4 Simple Ways to Fight Deforestation In Your Everyday Life
Updated: May 2
Deforestation has always been one of the key drivers of climate change. Trees play a crucial role in slowing down global warming. They capture greenhouse gases like carbon dioxide and prevent them from accumulating in the atmosphere. And now we’re losing trees and forests at an alarming rate. More than 46% of the world’s trees have already been felled. What’s even worse, though, is that the felled trees release all the carbon they’ve absorbed. In the end, forests get replaced with livestock and crops, which create even more greenhouse gases.
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Deforestation is a huge issue that requires continuous collaboration of commercial, governmental, and public sectors. Here are 4 simple yet effective ways to fight deforestation in your everyday life.
Community forestry and reforestation
Tree planting programs can be a great way to make a difference in your community. Doing tree planting on special occasions such as public holidays or opening ceremonies can draw more attention to deforestation and its consequences. Although it may seem like it won’t change a lot, it is much better than ignoring the issue altogether. While commercial organizations and learning institutions can take care of the planting, local governments have to ensure the forests are protected from any damage.
Reforestation is quite similar to community forestry, but it is a more systematic long-term process. Reforestation is crucial for regions that lost their forest territories to wildfires or logging. It requires participation from the local communities as well as the governments and non-profit organizations.
If you’re lucky to live in a region that hasn’t suffered any forest lost recently, there are organizations that let you help the affected areas. For example, One Tree Planted helps rebuild natural habitats for endangered species all over the world. Such projects also create new jobs and infrastructure, which helps improve the quality of life of local communities.
Reducing meat consumption is one of the best ways to fight deforestation. Livestock ranching is responsible for 91% of deforestation in the Amazon, one of the most endangered areas of the world. Since Brazil is a top exporter of beef worldwide, that shouldn’t come as a surprise. However, the Amazon is far from being the only area affected by the global demand for meat. According to an Australian environmental group The Wilderness Society, 94% of land clearing in Great Barrier Reef catchments is linked to the beef industry.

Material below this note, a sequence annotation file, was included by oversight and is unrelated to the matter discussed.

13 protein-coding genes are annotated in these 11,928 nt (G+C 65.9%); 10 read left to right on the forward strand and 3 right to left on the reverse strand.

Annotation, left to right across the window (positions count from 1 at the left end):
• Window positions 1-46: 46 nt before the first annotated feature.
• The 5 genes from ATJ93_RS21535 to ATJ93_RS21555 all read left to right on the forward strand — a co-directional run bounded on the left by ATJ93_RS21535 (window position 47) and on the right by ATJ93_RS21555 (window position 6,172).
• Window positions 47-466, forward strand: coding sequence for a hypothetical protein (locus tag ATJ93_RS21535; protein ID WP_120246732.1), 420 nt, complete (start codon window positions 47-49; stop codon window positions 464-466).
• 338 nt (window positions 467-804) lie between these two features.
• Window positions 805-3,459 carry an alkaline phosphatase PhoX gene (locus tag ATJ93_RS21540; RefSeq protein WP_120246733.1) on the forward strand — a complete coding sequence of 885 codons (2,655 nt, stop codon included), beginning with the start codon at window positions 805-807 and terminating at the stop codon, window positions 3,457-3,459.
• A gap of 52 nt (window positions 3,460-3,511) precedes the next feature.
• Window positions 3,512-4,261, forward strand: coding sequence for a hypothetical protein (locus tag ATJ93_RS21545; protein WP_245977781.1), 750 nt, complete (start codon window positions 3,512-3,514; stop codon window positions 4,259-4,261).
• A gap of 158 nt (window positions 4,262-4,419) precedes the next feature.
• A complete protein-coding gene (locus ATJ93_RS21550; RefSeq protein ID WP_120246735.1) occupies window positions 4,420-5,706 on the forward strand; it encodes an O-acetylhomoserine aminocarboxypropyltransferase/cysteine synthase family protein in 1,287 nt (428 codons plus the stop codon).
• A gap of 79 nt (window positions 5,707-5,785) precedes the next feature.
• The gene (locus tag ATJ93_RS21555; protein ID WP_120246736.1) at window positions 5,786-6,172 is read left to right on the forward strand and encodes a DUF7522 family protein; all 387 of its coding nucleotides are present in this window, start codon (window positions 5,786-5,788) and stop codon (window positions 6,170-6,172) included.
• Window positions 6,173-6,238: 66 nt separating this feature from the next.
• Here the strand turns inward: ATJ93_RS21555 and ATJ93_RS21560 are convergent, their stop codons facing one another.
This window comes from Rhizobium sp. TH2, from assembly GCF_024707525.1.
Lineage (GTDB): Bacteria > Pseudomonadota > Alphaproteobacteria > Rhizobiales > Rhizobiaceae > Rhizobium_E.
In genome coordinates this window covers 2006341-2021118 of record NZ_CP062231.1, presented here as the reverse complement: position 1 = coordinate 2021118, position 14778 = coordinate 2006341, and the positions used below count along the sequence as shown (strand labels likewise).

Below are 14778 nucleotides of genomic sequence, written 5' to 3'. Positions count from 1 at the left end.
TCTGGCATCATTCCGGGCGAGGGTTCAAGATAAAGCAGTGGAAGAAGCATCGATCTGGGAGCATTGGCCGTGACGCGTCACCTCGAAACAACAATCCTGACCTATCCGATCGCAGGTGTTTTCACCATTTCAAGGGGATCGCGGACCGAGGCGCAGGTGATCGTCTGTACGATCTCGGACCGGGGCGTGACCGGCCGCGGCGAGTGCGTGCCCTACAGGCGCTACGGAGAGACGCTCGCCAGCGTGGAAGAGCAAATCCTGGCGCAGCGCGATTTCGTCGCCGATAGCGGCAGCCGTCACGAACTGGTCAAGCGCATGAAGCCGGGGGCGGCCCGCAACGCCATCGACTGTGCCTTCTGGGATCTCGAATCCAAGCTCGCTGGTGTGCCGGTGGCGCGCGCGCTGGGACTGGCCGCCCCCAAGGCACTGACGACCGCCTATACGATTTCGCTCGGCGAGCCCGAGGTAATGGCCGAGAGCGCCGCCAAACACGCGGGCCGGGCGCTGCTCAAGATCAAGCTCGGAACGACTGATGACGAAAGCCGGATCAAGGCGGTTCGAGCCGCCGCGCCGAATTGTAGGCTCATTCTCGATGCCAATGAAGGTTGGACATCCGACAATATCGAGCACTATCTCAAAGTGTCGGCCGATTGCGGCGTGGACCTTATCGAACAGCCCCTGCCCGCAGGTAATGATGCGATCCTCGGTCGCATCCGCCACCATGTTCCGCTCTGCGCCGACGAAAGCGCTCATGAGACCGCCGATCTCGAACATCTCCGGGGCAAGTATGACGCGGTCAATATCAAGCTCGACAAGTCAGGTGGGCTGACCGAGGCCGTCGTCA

Of course, going vegan or at least vegetarian is the best thing you can do. But as a saying goes, we don’t need a handful of people doing it perfectly, we need millions of people doing it imperfectly. Eating meat just once a day instead of 2 or 3 times will make a difference too. There are new meat and dairy substitutes appearing on the market every day. They can be a great solution for people who don’t want to harm the planet but aren’t ready to change their eating habits overnight.
Rainforest Alliance and Forest Stewardship Council
Even if you’re not familiar with Rainforest Alliance, you sure have seen a green frog sticker on some products in your local store. This sticker is a Rainforest Alliance seal, which is given to companies that meet rigorous social, economical and environmental standards. Rainforest Alliance is also one of the founders of Forest Stewardship Council, a leading non-profit organization that promotes responsible management of the world’s forests.
Over the last 26 years, FSC has developed 10 principles and 70 criteria that apply to FSC-certified forests. When you buy a product with an FSC label, you’re supporting the companies that conserve their ecosystems, recognise the rights of indigenous people, and maintain the high forest conservation values.
Support anti-deforestation policies
Brazil is a great example of a country that relies a lot on its deforestation policies. In 2004, President Luiz Inácio Lula da Silva and the minister of the environment, Marina Silva, presented their new Action Plan for Prevention and Control of Deforestation in the Legal Amazon. The plan expanded the system of protected forest areas, improved remote monitoring of the Amazon, and increased the enforcement of forestry laws. The results were truly incredible: by 2014 deforestation in the Amazon was cut by 70%. At a similar speed, zero deforestation, the program’s ultimate goal, could be achieved by 2020.
However, deforestation in Brazil rose to a 10-year high in 2019. Many Brazilians blame Jair Bolsonaro, the country’s President who was elected in 2018 and who believes using the Amazon rainforest territories is the key to Brazil’s prosperity. Bolsonaro has called for more farming, mining, and logging in the protected areas of the forest multiple times.
This shows just how crucial it is to vote for the candidates with the best environmental policies. The only way to stop deforestation for good is to make it illegal, so it is extremely important that we elect government officials who would support and enforce the ban. As usual, every single vote counts. So if people around you aren’t aware of deforestation and its consequences, talk to them about it and explain why it matters.